SOUTH TEL-AVIV, October 13 — Hundreds of workers of various ethnicities — Jews, Palestinians and African refugees — marched in the south of the city against the horrible neglect of their neighborhoods by the racist, capitalist city hall. They called for the dissolution of the “ghettos,” for an end to racial segregation and for power for the local residents. This working-class rally came a mere week after a racist march by fascists, also in south Tel-Aviv, against the “infiltrator problem” (what racists call the African refugees, who escaped genocide in Darfur or murderous tyranny in Eritrea.)
PARIS, November 6 — A new wave of layoffs has hit France, where official unemployment is 5,473,000 (19.3 percent). Some are due to companies going under in the continuing Great Recession, while others come at profitable companies that want to boost their profits even more. It all underscores the anarchy of capitalism, where capitalists produce goods and services to make a profit — not to satisfy the needs of the working class — while millions suffer from joblessness and privation.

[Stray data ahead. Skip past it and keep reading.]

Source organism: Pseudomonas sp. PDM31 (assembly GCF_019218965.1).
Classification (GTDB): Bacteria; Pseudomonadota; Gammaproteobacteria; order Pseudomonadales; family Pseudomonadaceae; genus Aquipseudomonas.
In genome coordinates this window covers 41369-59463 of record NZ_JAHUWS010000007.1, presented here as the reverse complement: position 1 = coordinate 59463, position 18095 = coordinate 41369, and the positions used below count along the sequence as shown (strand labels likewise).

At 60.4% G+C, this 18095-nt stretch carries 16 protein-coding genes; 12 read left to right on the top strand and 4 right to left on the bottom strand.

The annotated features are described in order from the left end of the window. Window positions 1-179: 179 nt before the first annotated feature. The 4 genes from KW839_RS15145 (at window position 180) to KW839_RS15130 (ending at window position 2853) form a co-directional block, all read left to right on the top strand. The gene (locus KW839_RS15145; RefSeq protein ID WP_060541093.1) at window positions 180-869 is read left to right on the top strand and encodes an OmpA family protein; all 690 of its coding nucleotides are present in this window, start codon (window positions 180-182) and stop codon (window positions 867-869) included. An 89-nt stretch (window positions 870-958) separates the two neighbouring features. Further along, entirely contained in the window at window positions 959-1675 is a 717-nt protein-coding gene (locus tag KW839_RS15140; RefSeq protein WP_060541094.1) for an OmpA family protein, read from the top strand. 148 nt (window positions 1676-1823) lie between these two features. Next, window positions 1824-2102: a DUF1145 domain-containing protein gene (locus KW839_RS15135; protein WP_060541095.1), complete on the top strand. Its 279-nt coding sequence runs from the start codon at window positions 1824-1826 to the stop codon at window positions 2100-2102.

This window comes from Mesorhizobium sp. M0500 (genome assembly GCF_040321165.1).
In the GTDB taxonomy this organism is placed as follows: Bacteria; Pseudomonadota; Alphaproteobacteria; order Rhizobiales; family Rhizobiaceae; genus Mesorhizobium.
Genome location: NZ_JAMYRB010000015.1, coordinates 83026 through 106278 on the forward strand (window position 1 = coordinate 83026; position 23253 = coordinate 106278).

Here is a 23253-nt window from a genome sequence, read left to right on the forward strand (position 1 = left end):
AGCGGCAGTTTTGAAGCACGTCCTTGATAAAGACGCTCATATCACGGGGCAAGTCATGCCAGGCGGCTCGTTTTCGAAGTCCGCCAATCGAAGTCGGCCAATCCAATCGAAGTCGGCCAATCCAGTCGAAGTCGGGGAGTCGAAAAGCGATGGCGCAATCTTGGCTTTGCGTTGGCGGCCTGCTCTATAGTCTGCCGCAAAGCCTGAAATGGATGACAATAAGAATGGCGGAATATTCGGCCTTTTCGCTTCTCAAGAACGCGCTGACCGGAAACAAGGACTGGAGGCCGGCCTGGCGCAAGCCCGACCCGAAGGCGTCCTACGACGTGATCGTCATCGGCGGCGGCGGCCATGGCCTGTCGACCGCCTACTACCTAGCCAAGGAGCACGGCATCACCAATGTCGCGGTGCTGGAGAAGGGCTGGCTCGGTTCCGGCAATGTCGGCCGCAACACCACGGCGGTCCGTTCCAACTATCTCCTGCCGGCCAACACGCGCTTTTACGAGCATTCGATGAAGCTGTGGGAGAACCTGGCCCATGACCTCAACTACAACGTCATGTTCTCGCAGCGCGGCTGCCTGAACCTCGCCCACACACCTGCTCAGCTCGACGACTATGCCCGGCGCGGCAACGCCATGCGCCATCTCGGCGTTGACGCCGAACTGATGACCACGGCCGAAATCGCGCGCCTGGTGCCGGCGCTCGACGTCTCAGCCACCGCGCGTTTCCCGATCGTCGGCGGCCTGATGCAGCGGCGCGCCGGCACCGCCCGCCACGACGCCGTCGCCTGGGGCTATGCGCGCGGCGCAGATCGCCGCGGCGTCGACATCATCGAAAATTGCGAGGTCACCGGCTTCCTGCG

Competition for maximum profits is a law of capitalism. Capitalists fight to gain a profit advantage over their rivals, both within a country and between countries. Ultimately the fight between the two antagonistic classes — workers and bosses — is the main determinant of world events. However, currently — as CHALLENGE has correctly pointed out — due to the weakness of workers’ class struggle, and especially the absence of a mass communist-led working class, inter-imperialist rivalry has governed world affairs.
Inevitably the capitalists settle their differences by going to war, which occurred on a world scale twice between 1914 and 1945. What drives them to war is the competition in the economic sphere, for markets, resources and masses of cheap labor. Economic wars lead inevitably to shooting wars.
BROOKLYN, November 9 — In 1968, guitar virtuoso and songwriter Jimi Hendrix wrote the line, “Look at the sky turn hellfire red…” He was referring to the rising flames of black workers’ rebellions in major U.S. cities after nonviolent struggle seemed futile.
In 2013, his words could easily describe the revolutionary excitement felt at the two-day Progressive Labor Party College Conference to Smash Imperialism. Some participants came from the rally against the repression of student fighters [see front page] and greeted communist ideas and practices as a welcome alternative to the fascism we experience daily on campus.